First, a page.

SME focus - Two months after buying most of Coverite, the roofer is still cautious over expansion

Two months ago, roofing contractor Prater saw one of its main rivals, Coverite, fall into administration. The collapse generated mixed feelings at Prater. On one hand, it was a poignant illustration of how a business can go wrong: the history of the two family-owned specialists is strikingly similar, and both firms had recently expanded after a decline in demand for their traditional core service, mastic asphalting.

On the other hand, the collapse presented Prater with an opportunity to instantly grow its £30m turnover: a week after news of Coverite's difficulties broke, Prater had completed a partial acquisition of it.

The deal, under which Surrey-based Prater bought all but a small section of the Coverite business, meant it increased its staff from 100 to 130. It has also given the chance to double its revenue.

However, Coverite demonstrated what happens to a firm that tries to grow too quickly - it had expanded its turnover from £20m to £33m in 2004. Tony Birkbeck, Prater's managing director (pictured right), wants to ensure he does not meet a similar fate. He has put in place a three-year strategy to consolidate the expanded company - and is planning to maintain a tight control over the process.

Birkbeck does not plan to make any further acquisitions during the three years he has set aside for the integration of Coverite. "We do not want to turn Prater, a successful £35m company, into a £70m overnight disaster with the part-acquisition of Coverite," he says. "So our intent will be to consolidate the business within a programme of controlled growth."

Birkbeck declined to comment on Prater's profit.

His first move will be to ensure that the former Coverite office in St Ives, Cambridgeshire, is integrated into Prater's management system. Birkbeck stresses that he does not want the premises, which will be Prater's fourth office and its only base outside Surrey, to become a "satellite".

Our growth is controlled, and will continue to be controlled

Tony Birkbeck, Prater

He says: "We are keeping the office because of the location of the ex-Coverite personnel. But it is not a Prater North, or a Prater St Ives. I will manage it directly as an integral part of the overall organisation."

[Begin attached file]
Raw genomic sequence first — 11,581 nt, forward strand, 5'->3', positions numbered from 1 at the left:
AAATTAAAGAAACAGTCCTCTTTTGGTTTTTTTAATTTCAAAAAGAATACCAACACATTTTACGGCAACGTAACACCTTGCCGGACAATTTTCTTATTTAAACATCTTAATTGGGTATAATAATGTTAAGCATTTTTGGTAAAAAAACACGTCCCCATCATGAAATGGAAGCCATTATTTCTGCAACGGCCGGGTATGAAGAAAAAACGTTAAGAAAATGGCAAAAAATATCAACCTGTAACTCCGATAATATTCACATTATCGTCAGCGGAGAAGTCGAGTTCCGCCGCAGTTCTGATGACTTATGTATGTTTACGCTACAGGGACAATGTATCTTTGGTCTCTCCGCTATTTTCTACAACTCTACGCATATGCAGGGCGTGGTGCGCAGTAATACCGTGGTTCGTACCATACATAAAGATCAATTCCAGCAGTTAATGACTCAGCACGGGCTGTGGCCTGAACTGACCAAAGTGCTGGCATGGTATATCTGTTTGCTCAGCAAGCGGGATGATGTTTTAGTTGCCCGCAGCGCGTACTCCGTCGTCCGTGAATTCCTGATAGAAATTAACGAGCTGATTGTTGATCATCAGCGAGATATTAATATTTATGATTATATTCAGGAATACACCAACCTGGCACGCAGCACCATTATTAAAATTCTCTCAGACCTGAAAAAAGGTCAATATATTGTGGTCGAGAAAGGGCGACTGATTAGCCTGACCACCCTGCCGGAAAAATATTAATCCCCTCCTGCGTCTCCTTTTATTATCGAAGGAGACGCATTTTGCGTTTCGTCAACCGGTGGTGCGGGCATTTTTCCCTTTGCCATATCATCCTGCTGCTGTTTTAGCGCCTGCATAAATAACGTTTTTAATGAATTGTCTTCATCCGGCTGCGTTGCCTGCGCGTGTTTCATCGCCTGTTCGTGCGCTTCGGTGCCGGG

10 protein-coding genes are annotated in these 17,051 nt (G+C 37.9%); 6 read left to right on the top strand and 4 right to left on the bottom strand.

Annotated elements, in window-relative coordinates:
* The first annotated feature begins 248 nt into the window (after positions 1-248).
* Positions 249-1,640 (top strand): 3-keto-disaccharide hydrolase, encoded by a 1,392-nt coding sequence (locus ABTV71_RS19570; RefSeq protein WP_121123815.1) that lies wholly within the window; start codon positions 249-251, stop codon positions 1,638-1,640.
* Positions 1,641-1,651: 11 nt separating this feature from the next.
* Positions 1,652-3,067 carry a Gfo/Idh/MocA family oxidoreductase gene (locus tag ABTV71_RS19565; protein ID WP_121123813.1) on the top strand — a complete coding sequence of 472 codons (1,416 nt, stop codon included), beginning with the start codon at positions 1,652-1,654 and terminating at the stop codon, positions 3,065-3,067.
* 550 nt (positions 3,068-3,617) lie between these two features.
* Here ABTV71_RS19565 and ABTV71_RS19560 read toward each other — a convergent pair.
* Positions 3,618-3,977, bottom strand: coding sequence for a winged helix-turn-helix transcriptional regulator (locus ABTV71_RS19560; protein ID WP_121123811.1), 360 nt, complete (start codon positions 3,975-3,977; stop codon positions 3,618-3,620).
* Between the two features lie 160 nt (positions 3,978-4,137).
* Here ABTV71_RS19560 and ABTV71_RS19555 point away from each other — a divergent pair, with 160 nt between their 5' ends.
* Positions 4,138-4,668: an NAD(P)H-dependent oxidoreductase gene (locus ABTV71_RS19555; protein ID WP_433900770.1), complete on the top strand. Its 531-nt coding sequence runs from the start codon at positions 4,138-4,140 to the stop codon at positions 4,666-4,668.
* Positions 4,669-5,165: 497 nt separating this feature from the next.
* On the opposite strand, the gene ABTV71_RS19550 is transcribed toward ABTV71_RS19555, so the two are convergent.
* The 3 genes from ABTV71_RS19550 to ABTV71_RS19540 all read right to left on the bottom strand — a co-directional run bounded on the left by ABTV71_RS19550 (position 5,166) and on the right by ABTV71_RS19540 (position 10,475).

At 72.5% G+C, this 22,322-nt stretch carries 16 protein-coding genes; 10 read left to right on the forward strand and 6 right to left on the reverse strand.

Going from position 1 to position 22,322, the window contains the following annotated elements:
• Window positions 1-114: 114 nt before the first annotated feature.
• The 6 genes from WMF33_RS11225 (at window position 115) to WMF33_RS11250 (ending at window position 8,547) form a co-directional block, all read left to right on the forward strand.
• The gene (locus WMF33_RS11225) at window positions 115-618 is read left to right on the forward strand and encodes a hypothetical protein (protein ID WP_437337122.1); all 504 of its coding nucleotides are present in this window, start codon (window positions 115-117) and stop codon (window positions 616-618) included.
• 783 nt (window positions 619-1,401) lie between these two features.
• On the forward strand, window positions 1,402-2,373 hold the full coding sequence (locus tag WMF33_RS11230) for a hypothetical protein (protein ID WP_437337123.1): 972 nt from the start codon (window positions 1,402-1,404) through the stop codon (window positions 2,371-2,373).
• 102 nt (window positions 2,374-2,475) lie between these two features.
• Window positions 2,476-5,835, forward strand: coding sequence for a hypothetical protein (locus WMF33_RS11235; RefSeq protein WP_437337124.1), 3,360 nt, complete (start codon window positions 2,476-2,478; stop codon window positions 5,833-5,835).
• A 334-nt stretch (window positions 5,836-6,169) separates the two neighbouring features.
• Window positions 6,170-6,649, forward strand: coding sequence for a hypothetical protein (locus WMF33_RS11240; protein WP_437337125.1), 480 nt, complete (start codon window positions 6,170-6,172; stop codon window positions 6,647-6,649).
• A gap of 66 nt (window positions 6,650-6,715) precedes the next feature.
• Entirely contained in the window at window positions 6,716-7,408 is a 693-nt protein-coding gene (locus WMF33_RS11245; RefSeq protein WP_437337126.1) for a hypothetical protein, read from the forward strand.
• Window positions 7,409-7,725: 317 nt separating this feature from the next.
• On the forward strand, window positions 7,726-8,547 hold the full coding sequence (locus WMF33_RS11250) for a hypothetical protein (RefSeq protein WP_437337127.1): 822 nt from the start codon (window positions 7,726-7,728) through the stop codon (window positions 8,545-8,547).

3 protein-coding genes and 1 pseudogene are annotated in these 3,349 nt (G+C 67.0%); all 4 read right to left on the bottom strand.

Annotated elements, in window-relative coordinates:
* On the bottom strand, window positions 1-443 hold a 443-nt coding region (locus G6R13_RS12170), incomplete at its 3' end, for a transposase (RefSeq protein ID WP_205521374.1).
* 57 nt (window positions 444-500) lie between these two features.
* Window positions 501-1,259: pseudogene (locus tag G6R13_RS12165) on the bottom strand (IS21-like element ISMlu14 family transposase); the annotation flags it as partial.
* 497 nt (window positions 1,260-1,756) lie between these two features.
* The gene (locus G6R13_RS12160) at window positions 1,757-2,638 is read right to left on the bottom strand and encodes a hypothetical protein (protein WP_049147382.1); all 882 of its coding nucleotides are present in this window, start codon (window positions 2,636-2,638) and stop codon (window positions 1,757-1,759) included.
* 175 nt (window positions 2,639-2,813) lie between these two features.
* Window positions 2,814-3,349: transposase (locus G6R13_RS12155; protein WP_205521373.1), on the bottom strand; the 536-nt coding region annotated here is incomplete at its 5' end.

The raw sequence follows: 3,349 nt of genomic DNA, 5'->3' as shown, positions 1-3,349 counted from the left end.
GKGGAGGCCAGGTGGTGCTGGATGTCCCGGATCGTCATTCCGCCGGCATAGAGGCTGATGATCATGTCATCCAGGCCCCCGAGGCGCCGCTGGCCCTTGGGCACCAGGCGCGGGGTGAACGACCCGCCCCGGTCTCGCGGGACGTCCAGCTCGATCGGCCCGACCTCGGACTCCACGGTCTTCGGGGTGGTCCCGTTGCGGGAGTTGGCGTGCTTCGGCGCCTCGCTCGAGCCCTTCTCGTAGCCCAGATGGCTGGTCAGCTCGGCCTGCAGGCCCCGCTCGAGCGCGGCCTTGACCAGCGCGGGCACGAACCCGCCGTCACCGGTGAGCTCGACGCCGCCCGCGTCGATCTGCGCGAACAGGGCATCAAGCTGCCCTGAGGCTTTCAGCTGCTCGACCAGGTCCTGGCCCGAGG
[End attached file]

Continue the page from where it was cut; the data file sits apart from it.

The office will be a useful alternative base for Prater, which operates nationally despite having a stronghold within the M25. The company has completed work as geographically diverse as Robin Hood airport in South Yorkshire, GCHQ in Cheltenham, Gloucestershire, and the Eden Project in Cornwall.

Prater's work covers most sectors, including education, healthcare, retail and transport. "A broad span is far more healthy than putting all your eggs in one basket with something like the PFI," Birkbeck says. Prater has also branched into sports grounds with Arsenal's Emirates stadium. He says the firm is "certainly interested" in Olympic work.

Prater, like Coverite and a number of other specialists in the sector, has recently moved away from traditional roofing contracts to offer the more lucrative "envelope solutions": inclusive packages that include cladding and guttering. It is also developing its off-site capacity, a service that Birkbeck says "will play a big part in Prater's future".

One effect of the Coverite acquisition is that it gives Prater a stronger foothold with big clients. This includes work for Skanska, Taylor Woodrow, Laing O'Rourke, and for Multiplex at White City, west London. Birkbeck claims he has "no objection" to working with the Wembley contractor, but is negotiating commercial protection into the contract.

Birkbeck has a personal as well as a professional interest in ensuring Prater's success - he is now entering his 40th year at the company he joined as a surveyor aged 17. Time has not diminished his enthusiasm: "I'm as excited about the business as I have ever been," he says. "If you can still say that genuinely after 40 years, it has to be good."

Founded: 1950
Turnover: 2004 - £27.11m
Profit: £1.26m
Projected turnover: 2006 - £45m, 2007 - £50m
Chairman: Michael Prater
Managing director: Tony Birkbeck (pictured)
Number of staff: 130
Specialism: Building envelopes – roofing and cladding systems
Sectors: Airports, education, healthcare, leisure, retail